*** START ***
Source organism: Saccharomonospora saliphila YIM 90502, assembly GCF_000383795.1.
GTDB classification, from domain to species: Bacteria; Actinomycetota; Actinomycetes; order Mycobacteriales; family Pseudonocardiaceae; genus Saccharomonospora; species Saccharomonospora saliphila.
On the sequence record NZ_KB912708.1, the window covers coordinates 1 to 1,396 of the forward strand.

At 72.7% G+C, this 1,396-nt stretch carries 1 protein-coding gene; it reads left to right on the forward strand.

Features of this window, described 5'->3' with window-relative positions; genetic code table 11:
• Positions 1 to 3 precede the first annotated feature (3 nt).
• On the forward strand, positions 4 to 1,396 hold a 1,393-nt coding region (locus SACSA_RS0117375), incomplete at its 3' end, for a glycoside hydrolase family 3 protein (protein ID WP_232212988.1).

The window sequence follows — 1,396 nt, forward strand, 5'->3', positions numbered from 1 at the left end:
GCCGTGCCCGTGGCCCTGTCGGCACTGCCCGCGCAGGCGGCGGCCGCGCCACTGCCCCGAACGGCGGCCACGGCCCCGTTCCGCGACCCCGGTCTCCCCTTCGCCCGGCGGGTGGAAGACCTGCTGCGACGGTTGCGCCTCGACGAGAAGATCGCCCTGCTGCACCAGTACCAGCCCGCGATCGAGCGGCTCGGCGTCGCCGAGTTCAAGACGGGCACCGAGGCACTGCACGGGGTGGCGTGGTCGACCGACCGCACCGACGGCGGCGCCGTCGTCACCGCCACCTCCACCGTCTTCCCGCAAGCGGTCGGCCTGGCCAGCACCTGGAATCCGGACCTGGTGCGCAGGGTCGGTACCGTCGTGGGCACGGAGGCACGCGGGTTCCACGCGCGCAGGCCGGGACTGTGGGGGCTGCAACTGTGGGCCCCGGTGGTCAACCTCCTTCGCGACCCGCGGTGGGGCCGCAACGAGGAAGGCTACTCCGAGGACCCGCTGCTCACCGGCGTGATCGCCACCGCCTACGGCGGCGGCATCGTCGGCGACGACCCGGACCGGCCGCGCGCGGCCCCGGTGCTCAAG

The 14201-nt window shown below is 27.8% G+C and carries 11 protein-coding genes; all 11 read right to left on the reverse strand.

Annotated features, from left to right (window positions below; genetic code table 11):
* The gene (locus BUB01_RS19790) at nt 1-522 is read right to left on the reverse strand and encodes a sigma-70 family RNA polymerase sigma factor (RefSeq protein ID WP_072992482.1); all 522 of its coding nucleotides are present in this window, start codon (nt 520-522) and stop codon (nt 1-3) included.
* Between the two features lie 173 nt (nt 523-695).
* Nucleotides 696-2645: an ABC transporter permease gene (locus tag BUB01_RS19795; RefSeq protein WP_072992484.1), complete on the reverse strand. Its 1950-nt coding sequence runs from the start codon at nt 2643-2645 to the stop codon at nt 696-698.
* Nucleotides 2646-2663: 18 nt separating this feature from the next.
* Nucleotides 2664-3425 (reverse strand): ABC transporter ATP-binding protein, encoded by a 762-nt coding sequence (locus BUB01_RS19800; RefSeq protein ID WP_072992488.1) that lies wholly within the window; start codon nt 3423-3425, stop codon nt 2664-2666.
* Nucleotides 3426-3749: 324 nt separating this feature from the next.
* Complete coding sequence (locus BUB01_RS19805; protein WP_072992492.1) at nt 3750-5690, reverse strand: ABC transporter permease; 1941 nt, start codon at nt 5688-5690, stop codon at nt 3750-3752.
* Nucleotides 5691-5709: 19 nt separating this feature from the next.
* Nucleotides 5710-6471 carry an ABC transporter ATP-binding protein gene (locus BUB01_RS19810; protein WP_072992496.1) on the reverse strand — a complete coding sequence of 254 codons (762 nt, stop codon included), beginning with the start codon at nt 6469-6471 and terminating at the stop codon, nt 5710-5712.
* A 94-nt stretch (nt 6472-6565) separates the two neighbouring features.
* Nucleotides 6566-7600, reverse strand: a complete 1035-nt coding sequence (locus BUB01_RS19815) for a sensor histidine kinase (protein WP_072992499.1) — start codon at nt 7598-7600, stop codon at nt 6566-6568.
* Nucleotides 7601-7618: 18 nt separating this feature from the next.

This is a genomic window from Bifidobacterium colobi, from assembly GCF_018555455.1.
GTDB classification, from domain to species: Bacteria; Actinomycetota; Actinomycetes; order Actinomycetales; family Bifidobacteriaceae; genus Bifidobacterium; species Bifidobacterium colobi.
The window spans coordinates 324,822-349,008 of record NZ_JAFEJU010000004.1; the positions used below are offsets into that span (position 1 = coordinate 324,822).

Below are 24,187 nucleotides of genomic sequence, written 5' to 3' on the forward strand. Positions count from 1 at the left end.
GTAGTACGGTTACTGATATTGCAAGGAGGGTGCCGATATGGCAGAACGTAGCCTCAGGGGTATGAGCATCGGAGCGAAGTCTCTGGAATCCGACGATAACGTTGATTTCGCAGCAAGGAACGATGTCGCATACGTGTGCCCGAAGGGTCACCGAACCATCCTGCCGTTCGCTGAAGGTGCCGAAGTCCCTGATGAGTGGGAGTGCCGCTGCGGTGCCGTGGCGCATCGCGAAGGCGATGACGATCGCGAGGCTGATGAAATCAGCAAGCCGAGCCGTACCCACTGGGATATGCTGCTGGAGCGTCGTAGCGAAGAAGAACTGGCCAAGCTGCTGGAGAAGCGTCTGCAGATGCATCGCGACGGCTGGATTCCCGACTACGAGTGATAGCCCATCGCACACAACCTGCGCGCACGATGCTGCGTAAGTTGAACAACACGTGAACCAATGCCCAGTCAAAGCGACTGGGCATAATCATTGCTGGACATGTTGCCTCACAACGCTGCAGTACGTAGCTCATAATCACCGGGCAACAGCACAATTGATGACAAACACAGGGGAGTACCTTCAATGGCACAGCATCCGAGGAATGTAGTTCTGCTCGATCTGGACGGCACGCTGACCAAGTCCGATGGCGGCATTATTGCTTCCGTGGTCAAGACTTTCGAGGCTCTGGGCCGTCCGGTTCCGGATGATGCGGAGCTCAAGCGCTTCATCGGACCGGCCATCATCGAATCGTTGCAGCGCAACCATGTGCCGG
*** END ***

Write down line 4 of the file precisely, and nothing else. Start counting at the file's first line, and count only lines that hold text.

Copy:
At 72.7% G+C, this 1,396-nt stretch carries 1 protein-coding gene; it reads left to right on the forward strand.